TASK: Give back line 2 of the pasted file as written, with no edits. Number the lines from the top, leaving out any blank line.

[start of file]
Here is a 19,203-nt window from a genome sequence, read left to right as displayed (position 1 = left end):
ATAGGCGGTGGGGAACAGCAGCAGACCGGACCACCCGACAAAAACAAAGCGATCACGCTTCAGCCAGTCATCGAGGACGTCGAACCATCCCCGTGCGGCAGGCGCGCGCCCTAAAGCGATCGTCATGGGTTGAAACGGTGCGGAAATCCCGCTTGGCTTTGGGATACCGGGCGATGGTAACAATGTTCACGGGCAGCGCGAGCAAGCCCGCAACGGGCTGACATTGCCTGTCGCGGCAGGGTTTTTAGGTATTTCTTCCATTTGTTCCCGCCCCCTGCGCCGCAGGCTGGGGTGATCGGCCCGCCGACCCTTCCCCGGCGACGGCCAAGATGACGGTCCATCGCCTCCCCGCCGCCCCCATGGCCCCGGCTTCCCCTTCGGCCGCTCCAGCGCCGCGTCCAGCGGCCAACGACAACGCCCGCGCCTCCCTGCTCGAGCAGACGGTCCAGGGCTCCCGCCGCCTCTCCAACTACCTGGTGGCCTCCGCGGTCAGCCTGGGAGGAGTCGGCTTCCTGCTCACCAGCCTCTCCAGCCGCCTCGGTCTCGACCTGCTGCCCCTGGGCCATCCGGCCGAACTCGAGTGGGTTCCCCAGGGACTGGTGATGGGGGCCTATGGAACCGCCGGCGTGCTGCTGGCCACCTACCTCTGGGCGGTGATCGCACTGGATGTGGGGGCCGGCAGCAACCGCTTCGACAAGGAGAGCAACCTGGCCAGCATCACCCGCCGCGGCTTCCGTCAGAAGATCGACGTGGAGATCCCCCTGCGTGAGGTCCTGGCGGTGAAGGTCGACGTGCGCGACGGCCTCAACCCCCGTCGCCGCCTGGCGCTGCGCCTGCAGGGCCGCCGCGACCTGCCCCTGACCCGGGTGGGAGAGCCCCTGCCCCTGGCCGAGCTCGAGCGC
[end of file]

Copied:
ATAGGCGGTGGGGAACAGCAGCAGACCGGACCACCCGACAAAAACAAAGCGATCACGCTTCAGCCAGTCATCGAGGACGTCGAACCATCCCCGTGCGGCAGGCGCGCGCCCTAAAGCGATCGTCATGGGTTGAAACGGTGCGGAAATCCCGCTTGGCTTTGGGATACCGGGCGATGGTAACAATGTTCACGGGCAGCGCGAGCAAGCCCGCAACGGGCTGACATTGCCTGTCGCGGCAGGGTTTTTAGGTATTTCTTCCATTTGTTCCCGCCCCCTGCGCCGCAGGCTGGGGTGATCGGCCCGCCGACCCTTCCCCGGCGACGGCCAAGATGACGGTCCATCGCCTCCCCGCCGCCCCCATGGCCCCGGCTTCCCCTTCGGCCGCTCCAGCGCCGCGTCCAGCGGCCAACGACAACGCCCGCGCCTCCCTGCTCGAGCAGACGGTCCAGGGCTCCCGCCGCCTCTCCAACTACCTGGTGGCCTCCGCGGTCAGCCTGGGAGGAGTCGGCTTCCTGCTCACCAGCCTCTCCAGCCGCCTCGGTCTCGACCTGCTGCCCCTGGGCCATCCGGCCGAACTCGAGTGGGTTCCCCAGGGACTGGTGATGGGGGCCTATGGAACCGCCGGCGTGCTGCTGGCCACCTACCTCTGGGCGGTGATCGCACTGGATGTGGGGGCCGGCAGCAACCGCTTCGACAAGGAGAGCAACCTGGCCAGCATCACCCGCCGCGGCTTCCGTCAGAAGATCGACGTGGAGATCCCCCTGCGTGAGGTCCTGGCGGTGAAGGTCGACGTGCGCGACGGCCTCAACCCCCGTCGCCGCCTGGCGCTGCGCCTGCAGGGCCGCCGCGACCTGCCCCTGACCCGGGTGGGAGAGCCCCTGCCCCTGGCCGAGCTCGAGCGC